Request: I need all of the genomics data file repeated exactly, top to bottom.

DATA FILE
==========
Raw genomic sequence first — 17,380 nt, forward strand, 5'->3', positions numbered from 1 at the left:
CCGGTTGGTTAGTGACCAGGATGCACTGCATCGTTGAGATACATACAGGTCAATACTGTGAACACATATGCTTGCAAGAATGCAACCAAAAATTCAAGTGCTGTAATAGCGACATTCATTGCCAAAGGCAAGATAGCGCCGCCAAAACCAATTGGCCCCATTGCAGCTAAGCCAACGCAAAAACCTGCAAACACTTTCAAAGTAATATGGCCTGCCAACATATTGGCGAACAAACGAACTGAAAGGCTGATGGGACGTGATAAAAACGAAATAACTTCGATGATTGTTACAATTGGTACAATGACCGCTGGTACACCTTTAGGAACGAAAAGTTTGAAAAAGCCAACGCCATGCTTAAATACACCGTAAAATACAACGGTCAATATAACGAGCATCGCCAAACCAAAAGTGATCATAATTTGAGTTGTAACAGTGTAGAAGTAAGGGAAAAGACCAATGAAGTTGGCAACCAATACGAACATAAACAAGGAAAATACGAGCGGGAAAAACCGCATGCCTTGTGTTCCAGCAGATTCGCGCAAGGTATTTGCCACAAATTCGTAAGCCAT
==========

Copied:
Raw genomic sequence first — 17,380 nt, forward strand, 5'->3', positions numbered from 1 at the left:
CCGGTTGGTTAGTGACCAGGATGCACTGCATCGTTGAGATACATACAGGTCAATACTGTGAACACATATGCTTGCAAGAATGCAACCAAAAATTCAAGTGCTGTAATAGCGACATTCATTGCCAAAGGCAAGATAGCGCCGCCAAAACCAATTGGCCCCATTGCAGCTAAGCCAACGCAAAAACCTGCAAACACTTTCAAAGTAATATGGCCTGCCAACATATTGGCGAACAAACGAACTGAAAGGCTGATGGGACGTGATAAAAACGAAATAACTTCGATGATTGTTACAATTGGTACAATGACCGCTGGTACACCTTTAGGAACGAAAAGTTTGAAAAAGCCAACGCCATGCTTAAATACACCGTAAAATACAACGGTCAATATAACGAGCATCGCCAAACCAAAAGTGATCATAATTTGAGTTGTAACAGTGTAGAAGTAAGGGAAAAGACCAATGAAGTTGGCAACCAATACGAACATAAACAAGGAAAATACGAGCGGGAAAAACCGCATGCCTTGTGTTCCAGCAGATTCGCGCAAGGTATTTGCCACAAATTCGTAAGCCAT